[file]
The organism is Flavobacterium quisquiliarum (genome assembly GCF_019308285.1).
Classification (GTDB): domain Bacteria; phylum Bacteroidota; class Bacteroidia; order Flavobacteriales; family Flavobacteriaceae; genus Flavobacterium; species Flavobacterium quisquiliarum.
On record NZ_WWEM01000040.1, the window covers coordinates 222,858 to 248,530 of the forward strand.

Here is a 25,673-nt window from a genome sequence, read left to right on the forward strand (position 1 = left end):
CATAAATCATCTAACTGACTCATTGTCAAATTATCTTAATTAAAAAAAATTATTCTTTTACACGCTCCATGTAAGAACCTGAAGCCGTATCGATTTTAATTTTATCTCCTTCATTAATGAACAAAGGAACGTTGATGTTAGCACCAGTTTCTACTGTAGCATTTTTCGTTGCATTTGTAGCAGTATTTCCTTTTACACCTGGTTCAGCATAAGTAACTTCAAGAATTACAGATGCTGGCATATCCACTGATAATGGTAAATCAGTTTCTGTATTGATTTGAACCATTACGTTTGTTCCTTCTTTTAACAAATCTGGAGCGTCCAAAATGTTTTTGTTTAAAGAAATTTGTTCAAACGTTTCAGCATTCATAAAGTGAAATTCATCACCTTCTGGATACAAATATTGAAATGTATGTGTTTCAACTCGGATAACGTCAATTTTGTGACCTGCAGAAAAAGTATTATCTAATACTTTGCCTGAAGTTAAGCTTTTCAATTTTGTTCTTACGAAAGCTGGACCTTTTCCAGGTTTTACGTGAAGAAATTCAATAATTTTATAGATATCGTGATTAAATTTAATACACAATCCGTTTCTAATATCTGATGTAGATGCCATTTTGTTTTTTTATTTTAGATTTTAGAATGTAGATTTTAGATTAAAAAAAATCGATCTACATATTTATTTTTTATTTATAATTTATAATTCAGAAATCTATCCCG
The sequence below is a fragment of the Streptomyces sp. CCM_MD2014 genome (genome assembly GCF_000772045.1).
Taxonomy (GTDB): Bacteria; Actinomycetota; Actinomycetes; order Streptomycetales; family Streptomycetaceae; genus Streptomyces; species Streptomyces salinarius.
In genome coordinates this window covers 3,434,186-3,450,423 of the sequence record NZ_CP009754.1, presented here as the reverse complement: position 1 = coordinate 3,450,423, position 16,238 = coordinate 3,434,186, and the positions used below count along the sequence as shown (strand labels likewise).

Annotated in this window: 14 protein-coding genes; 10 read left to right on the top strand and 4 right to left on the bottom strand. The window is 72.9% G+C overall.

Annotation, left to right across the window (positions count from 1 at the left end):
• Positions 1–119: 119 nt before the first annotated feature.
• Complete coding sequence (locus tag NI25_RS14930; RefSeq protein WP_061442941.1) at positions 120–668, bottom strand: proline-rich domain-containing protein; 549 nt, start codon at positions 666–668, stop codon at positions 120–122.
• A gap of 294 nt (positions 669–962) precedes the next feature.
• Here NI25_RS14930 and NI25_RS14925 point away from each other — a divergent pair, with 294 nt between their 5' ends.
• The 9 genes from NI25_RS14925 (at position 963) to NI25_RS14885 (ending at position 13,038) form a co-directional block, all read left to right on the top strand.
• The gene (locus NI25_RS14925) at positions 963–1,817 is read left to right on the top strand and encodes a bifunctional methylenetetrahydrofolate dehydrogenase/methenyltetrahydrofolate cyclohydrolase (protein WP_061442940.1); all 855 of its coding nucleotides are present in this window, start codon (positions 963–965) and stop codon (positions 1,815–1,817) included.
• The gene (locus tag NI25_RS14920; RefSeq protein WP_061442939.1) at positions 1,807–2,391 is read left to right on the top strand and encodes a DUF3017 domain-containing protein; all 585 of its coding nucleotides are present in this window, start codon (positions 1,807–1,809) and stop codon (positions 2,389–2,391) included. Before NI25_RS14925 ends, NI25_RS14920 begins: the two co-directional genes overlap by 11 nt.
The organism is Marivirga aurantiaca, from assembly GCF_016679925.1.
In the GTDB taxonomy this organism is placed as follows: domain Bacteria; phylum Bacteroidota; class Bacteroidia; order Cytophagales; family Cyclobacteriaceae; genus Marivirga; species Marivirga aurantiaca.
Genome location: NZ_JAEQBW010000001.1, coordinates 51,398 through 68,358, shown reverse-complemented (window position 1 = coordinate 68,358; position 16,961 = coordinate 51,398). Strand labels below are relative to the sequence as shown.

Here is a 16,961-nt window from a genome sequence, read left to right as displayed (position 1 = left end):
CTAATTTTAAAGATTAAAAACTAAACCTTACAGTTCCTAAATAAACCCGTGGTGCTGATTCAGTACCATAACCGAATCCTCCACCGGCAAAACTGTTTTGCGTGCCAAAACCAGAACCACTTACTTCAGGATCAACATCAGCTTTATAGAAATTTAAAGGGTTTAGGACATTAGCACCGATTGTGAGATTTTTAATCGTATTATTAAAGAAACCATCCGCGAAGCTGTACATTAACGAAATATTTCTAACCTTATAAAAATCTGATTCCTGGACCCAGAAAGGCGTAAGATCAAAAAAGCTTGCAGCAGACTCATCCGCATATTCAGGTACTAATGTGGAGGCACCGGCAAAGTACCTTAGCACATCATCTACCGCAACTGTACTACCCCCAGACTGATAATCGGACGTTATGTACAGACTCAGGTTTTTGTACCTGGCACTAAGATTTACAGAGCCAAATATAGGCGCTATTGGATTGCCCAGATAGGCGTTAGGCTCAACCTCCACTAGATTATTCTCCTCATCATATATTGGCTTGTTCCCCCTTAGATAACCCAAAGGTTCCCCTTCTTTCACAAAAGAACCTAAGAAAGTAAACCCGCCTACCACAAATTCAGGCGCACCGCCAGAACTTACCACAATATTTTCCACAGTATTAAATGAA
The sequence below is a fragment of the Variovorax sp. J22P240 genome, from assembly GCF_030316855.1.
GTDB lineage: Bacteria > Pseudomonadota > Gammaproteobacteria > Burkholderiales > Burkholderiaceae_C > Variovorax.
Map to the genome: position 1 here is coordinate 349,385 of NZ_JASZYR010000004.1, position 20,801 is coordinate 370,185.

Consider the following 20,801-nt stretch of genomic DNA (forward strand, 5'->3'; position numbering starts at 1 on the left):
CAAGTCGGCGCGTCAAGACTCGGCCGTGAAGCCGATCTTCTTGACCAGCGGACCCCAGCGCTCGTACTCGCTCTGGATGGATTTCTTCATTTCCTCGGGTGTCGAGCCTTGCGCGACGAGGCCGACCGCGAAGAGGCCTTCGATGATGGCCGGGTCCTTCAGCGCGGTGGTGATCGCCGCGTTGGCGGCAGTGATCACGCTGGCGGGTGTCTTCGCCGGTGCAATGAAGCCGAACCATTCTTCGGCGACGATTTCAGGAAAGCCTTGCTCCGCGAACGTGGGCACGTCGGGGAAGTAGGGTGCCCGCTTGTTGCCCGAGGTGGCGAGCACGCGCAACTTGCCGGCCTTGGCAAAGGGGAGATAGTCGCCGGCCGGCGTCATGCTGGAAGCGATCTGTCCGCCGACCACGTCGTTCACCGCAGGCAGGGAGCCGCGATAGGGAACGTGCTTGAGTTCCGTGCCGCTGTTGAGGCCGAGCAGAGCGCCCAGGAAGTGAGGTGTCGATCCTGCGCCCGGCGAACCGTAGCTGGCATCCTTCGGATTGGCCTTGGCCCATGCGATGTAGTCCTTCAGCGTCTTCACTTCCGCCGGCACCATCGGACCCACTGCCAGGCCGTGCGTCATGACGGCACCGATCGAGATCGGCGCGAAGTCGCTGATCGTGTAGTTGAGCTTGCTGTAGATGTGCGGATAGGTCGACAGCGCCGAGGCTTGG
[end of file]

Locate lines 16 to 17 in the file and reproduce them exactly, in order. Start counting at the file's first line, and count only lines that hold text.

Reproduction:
• The gene (locus NI25_RS14925) at positions 963–1,817 is read left to right on the top strand and encodes a bifunctional methylenetetrahydrofolate dehydrogenase/methenyltetrahydrofolate cyclohydrolase (protein WP_061442940.1); all 855 of its coding nucleotides are present in this window, start codon (positions 963–965) and stop codon (positions 1,815–1,817) included.
• The gene (locus tag NI25_RS14920; RefSeq protein WP_061442939.1) at positions 1,807–2,391 is read left to right on the top strand and encodes a DUF3017 domain-containing protein; all 585 of its coding nucleotides are present in this window, start codon (positions 1,807–1,809) and stop codon (positions 2,389–2,391) included. Before NI25_RS14925 ends, NI25_RS14920 begins: the two co-directional genes overlap by 11 nt.